For out third anniversary, Angela and I decided to to Paris, France. I had been apprehensive about going to a country in which I don’t speak the language. After going to England a couple of years earlier, neither of us were really concerned that the French would treat us differently than other tourists because of our nationality. They might however, I feared, treat us badly if we didn’t know how to speak even simple phrases in their language. Angela assured me that with her rudimentary knowledge of the language, we’d be okay.
Getting Ready For The Trip
First, we try and prepare for our trips by purchasing any tickets or passes in advance. For this trip, we bought 2 Museum Passes and 2 Paris Visit (RER, Metro, & bus) passes. This proved to be a wise decision. We bought some travel books: Frommer’s "Paris from $90 a Day" and DK’s "France". In addition, we bought a French phrase book and Angela made sure to pack her old English-French Dictionary dictionary. The pocket phrase book came in especially handy. I got really good at ordering crepes and coffee. Lastly, we downloaded "Rush Hour French" for our iPods to help pass time on the flight to France. I didn’t learn anything other how to say "nice to meet you" from that, but it was funny to listen to.
Knowing that the Europeans don’t share our love of elevators and ramps, we knew to pack backpacks instead of suitcases. You do not want to try and roll a pullman up stairwells in the Paris Metro during rush-hour crowds. We put our backpacks into special duffel bags for the airline trip, because these are our nice backpacks and we really can’t afford to let the baggage handlers trash them. Anyway, we also have a really handy multi-country power converter. It is a power step-down device (220 to 110) and has plug adapters from pretty much every country. It weighs about 4 pounds, but it’s really handy.
It has been said that one should enjoy the journey as much as the destination, and I truly believe that. Of course, whoever said that didn’t book our flight to France. We were looking to earn some frequent flyer miles as well as save a few bucks, which pointed us to buying our tickets through our usual airline: Delta. What was weird, was the fact that we were to fly from Richmond to New York Laguardia and then fly from New York JFK to Charles de Gaulle. Delta gave us no direction as to what to do, and when I called to speak to someone, they simply informed me that we would have to pick up our luggage and then get a taxi or something. It turned out we could take a bus straight from one airport to the other, but this was during rush hour and we were getting pressed for time. We ended up going to the Delta counter, where we were informed we needed to be at the Air France counter, which was in another terminal altogether. Now, this is at JFK, where there are 9 terminals and none are easy to get to from the others. We g0t a shuttle to take us to the correct terminal for a few bucks and rush to get our bags checked.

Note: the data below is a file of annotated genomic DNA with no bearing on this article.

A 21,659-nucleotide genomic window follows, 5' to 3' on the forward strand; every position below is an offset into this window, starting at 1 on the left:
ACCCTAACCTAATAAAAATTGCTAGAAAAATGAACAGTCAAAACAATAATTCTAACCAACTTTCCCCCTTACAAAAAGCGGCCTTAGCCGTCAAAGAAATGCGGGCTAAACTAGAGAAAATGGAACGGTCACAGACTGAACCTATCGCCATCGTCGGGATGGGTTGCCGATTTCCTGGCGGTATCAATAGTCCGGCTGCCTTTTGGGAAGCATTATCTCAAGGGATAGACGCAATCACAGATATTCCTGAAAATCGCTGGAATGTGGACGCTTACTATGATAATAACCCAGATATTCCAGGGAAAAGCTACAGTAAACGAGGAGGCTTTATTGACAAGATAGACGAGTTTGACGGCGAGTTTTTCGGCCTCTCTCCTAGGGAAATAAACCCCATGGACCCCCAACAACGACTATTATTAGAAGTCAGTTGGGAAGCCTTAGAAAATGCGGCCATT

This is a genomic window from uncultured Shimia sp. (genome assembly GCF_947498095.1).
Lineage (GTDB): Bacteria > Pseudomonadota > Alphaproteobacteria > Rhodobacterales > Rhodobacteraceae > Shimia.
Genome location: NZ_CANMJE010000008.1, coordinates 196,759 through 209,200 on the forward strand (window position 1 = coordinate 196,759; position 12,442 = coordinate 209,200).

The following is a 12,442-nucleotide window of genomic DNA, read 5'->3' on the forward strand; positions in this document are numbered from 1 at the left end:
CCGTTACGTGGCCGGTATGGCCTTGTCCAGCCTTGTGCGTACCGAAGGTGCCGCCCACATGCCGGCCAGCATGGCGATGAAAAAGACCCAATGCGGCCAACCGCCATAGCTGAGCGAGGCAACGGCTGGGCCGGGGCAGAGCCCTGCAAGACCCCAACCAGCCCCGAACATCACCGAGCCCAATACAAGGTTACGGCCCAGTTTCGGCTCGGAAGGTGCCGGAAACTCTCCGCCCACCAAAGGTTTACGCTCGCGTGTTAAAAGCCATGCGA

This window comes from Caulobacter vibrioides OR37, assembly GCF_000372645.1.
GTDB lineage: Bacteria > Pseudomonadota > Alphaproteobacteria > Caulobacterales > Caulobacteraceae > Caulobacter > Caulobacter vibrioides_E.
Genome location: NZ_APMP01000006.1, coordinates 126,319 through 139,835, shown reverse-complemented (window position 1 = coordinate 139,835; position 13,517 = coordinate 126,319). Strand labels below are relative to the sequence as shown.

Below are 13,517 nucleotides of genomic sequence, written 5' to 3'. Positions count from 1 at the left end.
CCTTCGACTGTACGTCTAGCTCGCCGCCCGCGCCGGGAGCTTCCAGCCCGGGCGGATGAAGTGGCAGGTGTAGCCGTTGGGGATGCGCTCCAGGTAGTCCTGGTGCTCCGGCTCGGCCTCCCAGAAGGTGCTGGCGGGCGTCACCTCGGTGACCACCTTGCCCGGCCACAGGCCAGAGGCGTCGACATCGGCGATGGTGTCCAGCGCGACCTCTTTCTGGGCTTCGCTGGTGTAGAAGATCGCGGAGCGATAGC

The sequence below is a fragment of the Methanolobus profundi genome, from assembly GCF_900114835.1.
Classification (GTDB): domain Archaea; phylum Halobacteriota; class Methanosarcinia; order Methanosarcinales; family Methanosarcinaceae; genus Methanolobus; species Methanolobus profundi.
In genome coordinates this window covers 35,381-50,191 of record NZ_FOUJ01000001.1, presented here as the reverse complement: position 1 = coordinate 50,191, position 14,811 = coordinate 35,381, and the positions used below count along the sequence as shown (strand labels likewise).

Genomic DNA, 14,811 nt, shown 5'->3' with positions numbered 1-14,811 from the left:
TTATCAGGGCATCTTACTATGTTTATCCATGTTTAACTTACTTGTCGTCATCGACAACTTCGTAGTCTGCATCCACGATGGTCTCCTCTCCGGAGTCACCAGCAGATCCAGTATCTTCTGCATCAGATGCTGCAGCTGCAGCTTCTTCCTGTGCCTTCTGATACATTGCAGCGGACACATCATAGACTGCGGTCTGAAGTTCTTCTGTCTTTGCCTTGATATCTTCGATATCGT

We arrived to the gate just before boarding began, but unfortunately our seats weren’t together. The prospect of spending the next 7 hours between two perfect strangers knowing I could be sitting next to my wife was not appealing. Angela got the Delta customer service number and spend her last few minutes on US soil chewing them out. I’m glad she vented before she got on the plane.
Friday – The Eiffel Tower and The Seine
We arrived via Air France flight 007 (like James Bond, yeah we heard that a couple of times) at around 10:00 am. Tired, sore, and groggy, we took the RER and Metro into the 15th arrondissement to hour hotel, the Timhotel Eiffel. Fortunately, the hotel was only a block away from the Metro stop, but unfortunately, our rooms wouldn’t be ready for another couple of hours. The concierge stowed our large backpacks in a closet and we walked a couple of blocks away to get a bite to eat. Lunch, breakfast, dinner… we weren’t really sure what we were eating. Jet lag is generally understood to be fatigue (although Webster’s includes "irritability" in their definition). I can say that when we arrived at the hotel after a seven hour overnight flight, I didn’t feel fatigued or irritable so much as confused. I had no idea what time it was. It was the same feeling when one goes into a movie theater during daylight only to emerge a couple of hours later into night.